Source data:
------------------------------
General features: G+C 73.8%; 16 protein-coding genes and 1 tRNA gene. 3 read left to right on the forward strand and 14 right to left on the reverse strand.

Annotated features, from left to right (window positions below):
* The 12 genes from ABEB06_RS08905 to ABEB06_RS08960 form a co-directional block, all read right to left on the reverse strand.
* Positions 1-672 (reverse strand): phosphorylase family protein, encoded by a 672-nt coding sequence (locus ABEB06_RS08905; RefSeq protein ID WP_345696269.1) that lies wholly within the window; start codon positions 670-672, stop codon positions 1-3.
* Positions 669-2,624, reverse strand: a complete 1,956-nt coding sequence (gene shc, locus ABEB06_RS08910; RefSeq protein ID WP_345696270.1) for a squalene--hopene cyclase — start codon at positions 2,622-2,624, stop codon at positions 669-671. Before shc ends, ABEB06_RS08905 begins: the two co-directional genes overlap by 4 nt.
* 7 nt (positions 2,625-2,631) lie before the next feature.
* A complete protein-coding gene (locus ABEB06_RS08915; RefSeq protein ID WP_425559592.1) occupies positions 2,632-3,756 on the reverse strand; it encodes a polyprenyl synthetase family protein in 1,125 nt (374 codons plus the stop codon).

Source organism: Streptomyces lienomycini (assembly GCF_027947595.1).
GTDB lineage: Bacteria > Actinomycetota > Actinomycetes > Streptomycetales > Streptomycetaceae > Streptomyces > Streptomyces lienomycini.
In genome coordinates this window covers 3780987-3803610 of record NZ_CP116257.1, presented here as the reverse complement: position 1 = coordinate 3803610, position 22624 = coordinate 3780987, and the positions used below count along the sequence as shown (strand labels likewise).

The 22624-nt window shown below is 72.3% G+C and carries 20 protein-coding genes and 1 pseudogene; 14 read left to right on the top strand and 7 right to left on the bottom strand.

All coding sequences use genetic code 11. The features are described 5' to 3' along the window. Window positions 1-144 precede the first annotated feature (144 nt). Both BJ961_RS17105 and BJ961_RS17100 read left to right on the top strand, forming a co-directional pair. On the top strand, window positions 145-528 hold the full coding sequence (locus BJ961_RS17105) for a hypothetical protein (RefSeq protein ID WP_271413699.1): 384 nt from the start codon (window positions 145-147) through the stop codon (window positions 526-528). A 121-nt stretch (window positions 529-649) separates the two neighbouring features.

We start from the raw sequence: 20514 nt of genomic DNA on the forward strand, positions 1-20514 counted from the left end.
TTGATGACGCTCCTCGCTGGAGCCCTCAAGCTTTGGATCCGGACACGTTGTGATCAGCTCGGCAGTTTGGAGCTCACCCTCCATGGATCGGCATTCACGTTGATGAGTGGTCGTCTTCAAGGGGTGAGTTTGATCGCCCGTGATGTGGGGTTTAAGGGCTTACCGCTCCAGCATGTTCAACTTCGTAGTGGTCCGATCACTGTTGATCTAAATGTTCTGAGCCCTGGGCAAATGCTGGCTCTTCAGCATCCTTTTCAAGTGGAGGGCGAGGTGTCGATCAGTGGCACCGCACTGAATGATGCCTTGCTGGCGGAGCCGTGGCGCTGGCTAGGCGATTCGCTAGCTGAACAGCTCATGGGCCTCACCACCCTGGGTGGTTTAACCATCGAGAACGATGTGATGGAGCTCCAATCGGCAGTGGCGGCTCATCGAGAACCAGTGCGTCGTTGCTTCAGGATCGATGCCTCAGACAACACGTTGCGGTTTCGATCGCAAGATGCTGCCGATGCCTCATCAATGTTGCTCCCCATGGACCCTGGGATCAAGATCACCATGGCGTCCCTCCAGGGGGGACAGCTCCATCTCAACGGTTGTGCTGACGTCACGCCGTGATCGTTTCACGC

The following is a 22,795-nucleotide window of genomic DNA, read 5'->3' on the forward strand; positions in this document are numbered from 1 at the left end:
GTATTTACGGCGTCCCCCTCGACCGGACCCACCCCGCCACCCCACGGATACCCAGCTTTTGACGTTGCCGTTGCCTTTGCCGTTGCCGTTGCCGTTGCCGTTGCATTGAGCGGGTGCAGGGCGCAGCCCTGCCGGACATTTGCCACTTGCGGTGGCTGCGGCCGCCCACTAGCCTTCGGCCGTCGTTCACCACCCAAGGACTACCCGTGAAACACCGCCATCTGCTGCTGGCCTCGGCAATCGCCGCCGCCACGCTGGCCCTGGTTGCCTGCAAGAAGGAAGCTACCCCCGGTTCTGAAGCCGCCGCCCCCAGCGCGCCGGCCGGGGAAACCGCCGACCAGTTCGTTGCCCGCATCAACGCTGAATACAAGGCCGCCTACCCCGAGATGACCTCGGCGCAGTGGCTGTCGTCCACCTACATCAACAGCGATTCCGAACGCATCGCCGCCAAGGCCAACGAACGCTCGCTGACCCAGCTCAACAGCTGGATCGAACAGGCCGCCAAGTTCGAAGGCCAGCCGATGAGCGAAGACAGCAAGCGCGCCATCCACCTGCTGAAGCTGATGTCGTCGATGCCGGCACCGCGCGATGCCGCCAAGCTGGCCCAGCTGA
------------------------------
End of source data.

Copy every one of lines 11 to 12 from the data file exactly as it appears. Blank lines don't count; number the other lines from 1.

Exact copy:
The 22624-nt window shown below is 72.3% G+C and carries 20 protein-coding genes and 1 pseudogene; 14 read left to right on the top strand and 7 right to left on the bottom strand.

All coding sequences use genetic code 11. The features are described 5' to 3' along the window. Window positions 1-144 precede the first annotated feature (144 nt). Both BJ961_RS17105 and BJ961_RS17100 read left to right on the top strand, forming a co-directional pair. On the top strand, window positions 145-528 hold the full coding sequence (locus BJ961_RS17105) for a hypothetical protein (RefSeq protein ID WP_271413699.1): 384 nt from the start codon (window positions 145-147) through the stop codon (window positions 526-528). A 121-nt stretch (window positions 529-649) separates the two neighbouring features.